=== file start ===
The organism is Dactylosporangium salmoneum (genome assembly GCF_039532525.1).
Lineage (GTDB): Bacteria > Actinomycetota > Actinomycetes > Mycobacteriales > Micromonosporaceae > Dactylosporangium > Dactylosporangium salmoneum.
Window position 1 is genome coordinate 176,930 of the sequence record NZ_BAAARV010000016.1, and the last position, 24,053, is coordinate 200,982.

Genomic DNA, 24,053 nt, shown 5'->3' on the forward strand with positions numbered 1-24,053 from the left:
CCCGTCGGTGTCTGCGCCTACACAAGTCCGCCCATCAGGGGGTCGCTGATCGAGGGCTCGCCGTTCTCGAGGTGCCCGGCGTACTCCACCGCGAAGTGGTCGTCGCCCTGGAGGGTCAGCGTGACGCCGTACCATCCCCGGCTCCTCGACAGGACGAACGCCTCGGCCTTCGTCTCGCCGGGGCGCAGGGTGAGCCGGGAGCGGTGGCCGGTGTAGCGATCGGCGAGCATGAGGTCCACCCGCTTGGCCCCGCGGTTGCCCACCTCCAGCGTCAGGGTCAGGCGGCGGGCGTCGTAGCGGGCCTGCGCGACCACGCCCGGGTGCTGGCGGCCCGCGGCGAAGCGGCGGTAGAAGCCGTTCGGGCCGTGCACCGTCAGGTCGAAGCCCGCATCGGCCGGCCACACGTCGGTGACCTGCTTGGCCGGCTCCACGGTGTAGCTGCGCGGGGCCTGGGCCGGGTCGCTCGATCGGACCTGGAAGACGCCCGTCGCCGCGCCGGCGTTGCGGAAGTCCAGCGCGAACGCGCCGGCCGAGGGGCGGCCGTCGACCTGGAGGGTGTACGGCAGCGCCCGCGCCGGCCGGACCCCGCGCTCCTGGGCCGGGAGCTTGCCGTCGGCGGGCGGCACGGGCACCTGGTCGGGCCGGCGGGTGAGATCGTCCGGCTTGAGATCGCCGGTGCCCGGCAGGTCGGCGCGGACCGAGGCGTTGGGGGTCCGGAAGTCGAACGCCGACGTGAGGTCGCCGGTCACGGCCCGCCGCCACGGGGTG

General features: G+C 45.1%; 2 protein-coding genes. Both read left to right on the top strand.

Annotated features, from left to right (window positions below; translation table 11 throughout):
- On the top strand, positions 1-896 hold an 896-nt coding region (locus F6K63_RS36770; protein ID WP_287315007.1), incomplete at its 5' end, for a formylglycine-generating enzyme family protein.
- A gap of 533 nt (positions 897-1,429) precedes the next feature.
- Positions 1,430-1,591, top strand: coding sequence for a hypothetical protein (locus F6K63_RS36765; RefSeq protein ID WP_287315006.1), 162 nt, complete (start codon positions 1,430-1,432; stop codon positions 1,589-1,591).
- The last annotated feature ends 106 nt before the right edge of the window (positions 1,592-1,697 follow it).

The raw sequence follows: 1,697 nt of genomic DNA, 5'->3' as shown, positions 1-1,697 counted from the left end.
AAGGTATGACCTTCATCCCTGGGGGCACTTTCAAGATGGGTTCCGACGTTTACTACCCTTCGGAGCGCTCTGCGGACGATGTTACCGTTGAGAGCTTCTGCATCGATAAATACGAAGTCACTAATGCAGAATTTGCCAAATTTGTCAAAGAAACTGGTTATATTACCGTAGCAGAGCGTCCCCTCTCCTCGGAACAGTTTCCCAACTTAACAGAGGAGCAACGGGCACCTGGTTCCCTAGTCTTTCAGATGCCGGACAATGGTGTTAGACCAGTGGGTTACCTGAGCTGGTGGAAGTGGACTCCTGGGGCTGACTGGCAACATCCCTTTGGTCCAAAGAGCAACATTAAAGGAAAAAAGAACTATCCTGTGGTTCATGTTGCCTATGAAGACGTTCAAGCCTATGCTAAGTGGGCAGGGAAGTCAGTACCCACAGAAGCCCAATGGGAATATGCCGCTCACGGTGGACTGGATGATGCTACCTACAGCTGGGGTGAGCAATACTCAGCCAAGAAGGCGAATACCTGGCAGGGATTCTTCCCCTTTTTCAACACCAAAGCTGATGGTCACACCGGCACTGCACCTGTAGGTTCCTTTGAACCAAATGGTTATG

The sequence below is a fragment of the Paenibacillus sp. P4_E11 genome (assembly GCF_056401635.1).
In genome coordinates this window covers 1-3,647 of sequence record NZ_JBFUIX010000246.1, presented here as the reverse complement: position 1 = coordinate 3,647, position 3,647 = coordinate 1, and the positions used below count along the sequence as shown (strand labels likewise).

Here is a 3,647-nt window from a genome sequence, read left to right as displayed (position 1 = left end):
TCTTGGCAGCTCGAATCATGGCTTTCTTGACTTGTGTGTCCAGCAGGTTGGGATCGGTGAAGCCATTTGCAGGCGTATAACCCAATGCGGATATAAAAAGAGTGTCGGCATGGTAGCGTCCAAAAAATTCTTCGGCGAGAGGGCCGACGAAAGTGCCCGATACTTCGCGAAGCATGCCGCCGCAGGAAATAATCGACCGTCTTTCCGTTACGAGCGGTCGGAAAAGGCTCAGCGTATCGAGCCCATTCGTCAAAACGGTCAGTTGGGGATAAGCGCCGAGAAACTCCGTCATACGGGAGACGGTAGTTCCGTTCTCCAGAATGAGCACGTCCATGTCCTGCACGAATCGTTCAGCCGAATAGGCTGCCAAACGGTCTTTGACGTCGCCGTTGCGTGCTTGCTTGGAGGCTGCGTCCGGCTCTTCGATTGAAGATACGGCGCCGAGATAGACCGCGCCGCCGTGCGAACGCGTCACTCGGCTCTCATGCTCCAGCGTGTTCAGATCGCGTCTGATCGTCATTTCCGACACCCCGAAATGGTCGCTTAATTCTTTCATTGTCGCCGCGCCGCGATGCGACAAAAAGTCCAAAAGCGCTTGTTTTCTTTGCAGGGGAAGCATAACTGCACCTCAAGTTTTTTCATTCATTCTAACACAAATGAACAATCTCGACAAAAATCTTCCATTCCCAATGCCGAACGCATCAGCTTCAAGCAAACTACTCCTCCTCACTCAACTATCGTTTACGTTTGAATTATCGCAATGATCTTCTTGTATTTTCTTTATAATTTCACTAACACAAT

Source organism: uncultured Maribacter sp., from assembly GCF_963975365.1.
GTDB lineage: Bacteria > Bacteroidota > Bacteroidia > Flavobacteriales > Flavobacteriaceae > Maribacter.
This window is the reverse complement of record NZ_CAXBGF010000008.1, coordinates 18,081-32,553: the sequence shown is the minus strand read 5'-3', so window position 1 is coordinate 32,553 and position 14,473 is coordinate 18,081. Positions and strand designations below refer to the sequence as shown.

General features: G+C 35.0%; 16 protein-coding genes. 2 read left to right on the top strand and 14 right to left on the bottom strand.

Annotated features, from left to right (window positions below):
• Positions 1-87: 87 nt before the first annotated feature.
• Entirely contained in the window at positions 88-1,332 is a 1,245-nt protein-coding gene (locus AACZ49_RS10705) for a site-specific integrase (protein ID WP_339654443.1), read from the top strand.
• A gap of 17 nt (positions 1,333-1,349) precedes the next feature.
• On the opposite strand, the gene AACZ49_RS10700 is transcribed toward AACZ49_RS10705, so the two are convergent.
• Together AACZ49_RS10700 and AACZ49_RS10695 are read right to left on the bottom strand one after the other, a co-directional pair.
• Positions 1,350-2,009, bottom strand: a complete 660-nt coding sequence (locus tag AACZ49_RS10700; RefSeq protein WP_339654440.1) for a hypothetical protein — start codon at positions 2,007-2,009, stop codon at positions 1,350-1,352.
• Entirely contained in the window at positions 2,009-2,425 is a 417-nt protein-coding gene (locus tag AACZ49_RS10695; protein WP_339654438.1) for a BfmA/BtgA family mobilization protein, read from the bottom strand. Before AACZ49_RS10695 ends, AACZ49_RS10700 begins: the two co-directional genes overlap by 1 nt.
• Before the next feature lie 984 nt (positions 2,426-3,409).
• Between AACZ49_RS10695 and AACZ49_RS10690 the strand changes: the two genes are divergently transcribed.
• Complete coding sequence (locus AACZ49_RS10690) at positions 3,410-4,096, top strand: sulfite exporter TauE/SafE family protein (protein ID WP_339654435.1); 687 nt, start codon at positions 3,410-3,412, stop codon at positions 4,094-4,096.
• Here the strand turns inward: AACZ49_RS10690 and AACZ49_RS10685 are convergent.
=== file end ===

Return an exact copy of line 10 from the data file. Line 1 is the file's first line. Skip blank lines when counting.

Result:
- Positions 1,430-1,591, top strand: coding sequence for a hypothetical protein (locus F6K63_RS36765; RefSeq protein ID WP_287315006.1), 162 nt, complete (start codon positions 1,430-1,432; stop codon positions 1,589-1,591).